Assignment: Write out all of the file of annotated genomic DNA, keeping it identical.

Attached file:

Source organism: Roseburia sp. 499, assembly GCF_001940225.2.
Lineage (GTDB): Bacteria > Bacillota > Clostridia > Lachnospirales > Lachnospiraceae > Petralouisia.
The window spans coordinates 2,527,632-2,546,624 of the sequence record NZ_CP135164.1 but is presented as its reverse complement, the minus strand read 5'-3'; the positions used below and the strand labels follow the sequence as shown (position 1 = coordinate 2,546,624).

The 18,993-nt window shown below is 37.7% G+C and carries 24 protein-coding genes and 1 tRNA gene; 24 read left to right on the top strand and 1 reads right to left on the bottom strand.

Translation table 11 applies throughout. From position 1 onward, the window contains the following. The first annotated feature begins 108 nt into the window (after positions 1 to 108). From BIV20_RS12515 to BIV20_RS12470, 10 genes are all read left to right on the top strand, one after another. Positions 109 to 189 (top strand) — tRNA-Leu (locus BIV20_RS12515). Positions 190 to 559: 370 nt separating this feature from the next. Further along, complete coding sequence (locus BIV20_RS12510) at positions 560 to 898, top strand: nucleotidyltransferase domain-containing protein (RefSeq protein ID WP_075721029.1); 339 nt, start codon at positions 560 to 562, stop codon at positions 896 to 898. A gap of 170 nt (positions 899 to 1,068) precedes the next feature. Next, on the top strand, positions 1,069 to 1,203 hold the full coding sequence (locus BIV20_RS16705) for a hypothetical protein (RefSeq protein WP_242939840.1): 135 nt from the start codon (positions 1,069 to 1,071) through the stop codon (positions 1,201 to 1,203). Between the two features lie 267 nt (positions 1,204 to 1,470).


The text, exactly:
Source organism: Roseburia sp. 499, assembly GCF_001940225.2.
Lineage (GTDB): Bacteria > Bacillota > Clostridia > Lachnospirales > Lachnospiraceae > Petralouisia.
The window spans coordinates 2,527,632-2,546,624 of the sequence record NZ_CP135164.1 but is presented as its reverse complement, the minus strand read 5'-3'; the positions used below and the strand labels follow the sequence as shown (position 1 = coordinate 2,546,624).

The 18,993-nt window shown below is 37.7% G+C and carries 24 protein-coding genes and 1 tRNA gene; 24 read left to right on the top strand and 1 reads right to left on the bottom strand.

Translation table 11 applies throughout. From position 1 onward, the window contains the following. The first annotated feature begins 108 nt into the window (after positions 1 to 108). From BIV20_RS12515 to BIV20_RS12470, 10 genes are all read left to right on the top strand, one after another. Positions 109 to 189 (top strand) — tRNA-Leu (locus BIV20_RS12515). Positions 190 to 559: 370 nt separating this feature from the next. Further along, complete coding sequence (locus BIV20_RS12510) at positions 560 to 898, top strand: nucleotidyltransferase domain-containing protein (RefSeq protein ID WP_075721029.1); 339 nt, start codon at positions 560 to 562, stop codon at positions 896 to 898. A gap of 170 nt (positions 899 to 1,068) precedes the next feature. Next, on the top strand, positions 1,069 to 1,203 hold the full coding sequence (locus BIV20_RS16705) for a hypothetical protein (RefSeq protein WP_242939840.1): 135 nt from the start codon (positions 1,069 to 1,071) through the stop codon (positions 1,201 to 1,203). Between the two features lie 267 nt (positions 1,204 to 1,470).